Howl's Moving Castle was Diana Wynne Jone's way of meshing together myriad fairytale themes into a world of her very own. Over 22 years, Wynne Jones added Castle In The Air (1990) and House of Many Ways (2008) to her very own fairytale.
Howl's Moving Castle is the story of Sophie, the seemingly unremarkable eldest of three girls (the magical fairytale number), who is apprenticed to her stepmother to work in a hat shop after her fathers death. Unfortunately for Sophie, she gets in the way of the Witch of the Waste and gets cursed - now she looks and feels like an old lady!
What I Liked: Howl's Moving Castle is a wonderful and funny contemporary fairytale that manages to hold itself up without the frippery of glowing eyes and supernaturally good looking love interests - though Howl is notoriously good looking. Wynne Jones includes many of the best aspects of fairytales; from seven-league boots to a door with four exits. Her imagination is boundless but well grounded, I didn't get that sense of being completely disconnected from my own world in order to experience Ingary. The characters are great, especially Sophie and Calcifer. I saw the animated Studio Ghibli production with Christian Bale as Howl and Billy Crystal as Calcifer so I still hear their voices as I'm reading. It's fantastic!
What I Didn't Like: There were a lot of clues leading up to the end, but as I often do, I found it all a bit rushed. I think part of the problem is that the rest of the story develops to gradually, then all of a sudden there are three or four revelations and confrontations.
For anyone who loves the book, the movie is wonderful! Think of it as an abridged version of the book. Studio Ghibli and Hayao Miyazaki have created some beautiful animated films together.(less)
Touted as a cross between the Bachelor and The Hunger Games, the release of Kiera Cass' The Selection was ripe with controversy on Goodreads and Twitt...moreTouted as a cross between the Bachelor and The Hunger Games, the release of Kiera Cass' The Selection was ripe with controversy on Goodreads and Twitter (twitter commentary and the attack on Wendy Darling's review). However, despite rumours of bad reviews and mass 'likes' of positive reviews, I still wanted to give it a try.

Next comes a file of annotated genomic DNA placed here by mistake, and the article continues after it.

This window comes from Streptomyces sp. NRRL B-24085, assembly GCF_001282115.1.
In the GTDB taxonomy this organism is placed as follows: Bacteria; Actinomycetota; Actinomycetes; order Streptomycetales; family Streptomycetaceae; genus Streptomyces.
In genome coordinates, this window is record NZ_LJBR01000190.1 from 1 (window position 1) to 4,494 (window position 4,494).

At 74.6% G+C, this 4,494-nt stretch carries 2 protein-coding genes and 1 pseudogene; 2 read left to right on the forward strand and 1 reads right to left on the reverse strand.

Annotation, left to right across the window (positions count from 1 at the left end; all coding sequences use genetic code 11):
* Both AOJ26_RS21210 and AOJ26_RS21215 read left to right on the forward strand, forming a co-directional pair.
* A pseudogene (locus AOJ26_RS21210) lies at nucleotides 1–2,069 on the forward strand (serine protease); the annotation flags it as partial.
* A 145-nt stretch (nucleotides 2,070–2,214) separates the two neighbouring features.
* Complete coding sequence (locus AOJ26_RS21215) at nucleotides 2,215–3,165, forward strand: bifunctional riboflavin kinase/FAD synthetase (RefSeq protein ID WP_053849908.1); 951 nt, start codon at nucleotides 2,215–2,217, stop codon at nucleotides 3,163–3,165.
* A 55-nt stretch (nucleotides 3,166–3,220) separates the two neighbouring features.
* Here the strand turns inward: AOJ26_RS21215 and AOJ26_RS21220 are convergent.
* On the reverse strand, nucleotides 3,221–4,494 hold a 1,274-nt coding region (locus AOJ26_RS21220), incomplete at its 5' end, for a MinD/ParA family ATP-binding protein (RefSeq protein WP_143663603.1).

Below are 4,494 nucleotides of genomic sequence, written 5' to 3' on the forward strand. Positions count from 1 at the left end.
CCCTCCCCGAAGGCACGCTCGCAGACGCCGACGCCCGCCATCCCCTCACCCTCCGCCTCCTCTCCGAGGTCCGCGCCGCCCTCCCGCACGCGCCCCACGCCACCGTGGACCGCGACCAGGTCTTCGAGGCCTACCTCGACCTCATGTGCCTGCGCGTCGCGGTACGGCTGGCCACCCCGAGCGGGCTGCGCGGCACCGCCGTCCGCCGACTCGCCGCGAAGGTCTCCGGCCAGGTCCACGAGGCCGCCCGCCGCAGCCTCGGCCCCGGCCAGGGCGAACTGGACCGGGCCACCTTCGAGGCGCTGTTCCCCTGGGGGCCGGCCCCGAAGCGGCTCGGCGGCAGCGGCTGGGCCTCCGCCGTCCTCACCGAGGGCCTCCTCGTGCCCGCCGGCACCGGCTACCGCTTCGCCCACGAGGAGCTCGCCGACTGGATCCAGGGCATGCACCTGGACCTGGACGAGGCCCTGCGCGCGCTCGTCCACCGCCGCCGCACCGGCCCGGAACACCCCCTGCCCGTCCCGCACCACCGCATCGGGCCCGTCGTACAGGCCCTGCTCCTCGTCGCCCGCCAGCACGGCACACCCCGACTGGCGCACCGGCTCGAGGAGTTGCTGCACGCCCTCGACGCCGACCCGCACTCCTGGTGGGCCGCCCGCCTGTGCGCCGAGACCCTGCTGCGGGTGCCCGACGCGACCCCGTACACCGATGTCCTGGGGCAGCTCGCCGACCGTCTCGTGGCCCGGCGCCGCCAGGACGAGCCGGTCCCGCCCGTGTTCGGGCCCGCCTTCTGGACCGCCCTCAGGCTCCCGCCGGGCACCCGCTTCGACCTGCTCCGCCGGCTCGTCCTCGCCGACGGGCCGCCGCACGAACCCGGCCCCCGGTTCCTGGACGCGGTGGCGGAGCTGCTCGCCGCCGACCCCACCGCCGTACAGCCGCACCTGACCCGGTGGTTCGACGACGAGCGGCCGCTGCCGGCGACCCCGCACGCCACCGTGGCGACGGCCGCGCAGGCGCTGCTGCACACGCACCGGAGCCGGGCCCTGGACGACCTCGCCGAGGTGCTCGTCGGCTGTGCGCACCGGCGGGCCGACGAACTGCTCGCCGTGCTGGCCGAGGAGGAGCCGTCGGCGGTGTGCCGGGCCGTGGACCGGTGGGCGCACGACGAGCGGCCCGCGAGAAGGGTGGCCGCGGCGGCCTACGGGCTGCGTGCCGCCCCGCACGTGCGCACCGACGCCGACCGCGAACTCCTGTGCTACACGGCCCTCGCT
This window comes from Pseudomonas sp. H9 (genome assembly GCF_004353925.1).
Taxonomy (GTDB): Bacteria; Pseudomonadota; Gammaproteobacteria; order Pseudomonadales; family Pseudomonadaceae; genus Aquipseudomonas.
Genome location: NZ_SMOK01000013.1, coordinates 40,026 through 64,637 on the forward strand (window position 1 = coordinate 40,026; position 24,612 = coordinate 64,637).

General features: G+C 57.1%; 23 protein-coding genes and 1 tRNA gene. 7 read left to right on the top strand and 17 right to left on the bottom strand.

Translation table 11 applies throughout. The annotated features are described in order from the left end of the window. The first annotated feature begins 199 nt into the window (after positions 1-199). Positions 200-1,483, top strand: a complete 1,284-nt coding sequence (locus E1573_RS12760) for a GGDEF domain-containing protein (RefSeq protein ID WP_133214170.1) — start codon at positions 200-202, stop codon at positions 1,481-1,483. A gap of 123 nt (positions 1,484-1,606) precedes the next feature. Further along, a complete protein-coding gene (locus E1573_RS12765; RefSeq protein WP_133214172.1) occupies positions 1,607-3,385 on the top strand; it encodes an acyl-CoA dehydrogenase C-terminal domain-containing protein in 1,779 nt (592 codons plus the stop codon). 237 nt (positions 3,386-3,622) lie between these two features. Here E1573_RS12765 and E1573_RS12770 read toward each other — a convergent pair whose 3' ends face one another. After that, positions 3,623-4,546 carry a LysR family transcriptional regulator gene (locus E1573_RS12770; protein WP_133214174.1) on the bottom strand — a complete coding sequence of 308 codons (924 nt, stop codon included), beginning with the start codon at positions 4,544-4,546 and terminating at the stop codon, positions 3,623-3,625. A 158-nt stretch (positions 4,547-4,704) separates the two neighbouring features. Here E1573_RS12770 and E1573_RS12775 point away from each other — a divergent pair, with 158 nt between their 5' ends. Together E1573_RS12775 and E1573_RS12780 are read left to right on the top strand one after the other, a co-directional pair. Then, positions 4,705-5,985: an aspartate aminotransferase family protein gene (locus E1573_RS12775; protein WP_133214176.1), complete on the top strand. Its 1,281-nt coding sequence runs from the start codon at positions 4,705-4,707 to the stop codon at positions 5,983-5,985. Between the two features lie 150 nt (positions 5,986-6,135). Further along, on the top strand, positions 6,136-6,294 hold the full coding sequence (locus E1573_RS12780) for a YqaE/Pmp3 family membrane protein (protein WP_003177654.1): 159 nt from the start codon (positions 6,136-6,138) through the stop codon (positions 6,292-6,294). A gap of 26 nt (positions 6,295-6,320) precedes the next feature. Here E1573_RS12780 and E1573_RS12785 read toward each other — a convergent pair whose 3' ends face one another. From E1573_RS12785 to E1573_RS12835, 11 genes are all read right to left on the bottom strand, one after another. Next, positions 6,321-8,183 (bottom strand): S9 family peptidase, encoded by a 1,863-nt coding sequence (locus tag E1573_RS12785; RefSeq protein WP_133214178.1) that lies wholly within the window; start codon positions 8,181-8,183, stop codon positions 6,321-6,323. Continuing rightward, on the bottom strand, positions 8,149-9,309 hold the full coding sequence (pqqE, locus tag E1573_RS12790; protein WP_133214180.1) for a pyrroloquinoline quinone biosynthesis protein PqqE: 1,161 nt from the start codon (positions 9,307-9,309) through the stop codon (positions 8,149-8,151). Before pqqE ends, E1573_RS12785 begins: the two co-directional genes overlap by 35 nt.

What I Liked: The idea of the Selection, a lottery of 'local' girls who the Prince can marry. He can take time to get to know them, and the lottery allows for girls of all social backgrounds a chance to become Queen. The Caste system - a system of numbers (One through Eight) regulating what types of job is available to you, how you live and ect. Mentions were thrown in to catch my attention and then the topic changed. Some of the information about the rebellion was interesting too, but it was vague. It almost would have been better to tackle just the rebellion.
What I Didn't Like: As I mentioned the world substance is lacking. There are mentions of it in one history lesson and America (interesting name, eh?) forces one or two sentences out of Maxon but it wasn't enough. It needed to become real to me and it didn't. Another issue I had was the stilted dialogue and interactions - mostly between America and Maxon - that are nothing like the way teenagers talk. However, the relationship between America and Aspen was worse. It felt lifeless and irrational despite the way they threw themselves at each other.
Putting all that aside, I might have given a better rating if not for one giant misstep.
**Immediate Review May 2nd** Real Review to come Real review to come but I'm not happy. I was really enjoying this book until its ridiculously abrupt ending. I get the feeling that The Selection series could easily have been put together into one book. It was the last few pages that really caught my interest and it ended. Quite bluntly. I'm getting sick of YA novels splitting their stories up three ways when it's entirely unnecessary.
That said, if I read the sequel(s) and find a reasonable excuse for the split I will take back my complaint.(less)
Publication Date: 1st July, 2012 Publisher: Pan McMillian ISBN: 0375969543 Age Group: Young Adult / Adult Genre: Epic Fantasy / Adventure / Historical Fantasy Source: ARC Lootability: *****
Award-winning author, Juliet Marillier, best known for her Sevenwaters books will be releasing a new young adult novel in July. Shadowfell is the first book in a trilogy following the adventures of fifteen year old Neryn, gifted with the ability to speak with the Good Folk in a time where such gifts are feared and destroyed. She must travel to the mysterious Shadowfell where it is said a group of rebels are waiting for the right moment to over throw the cruel King of Alban.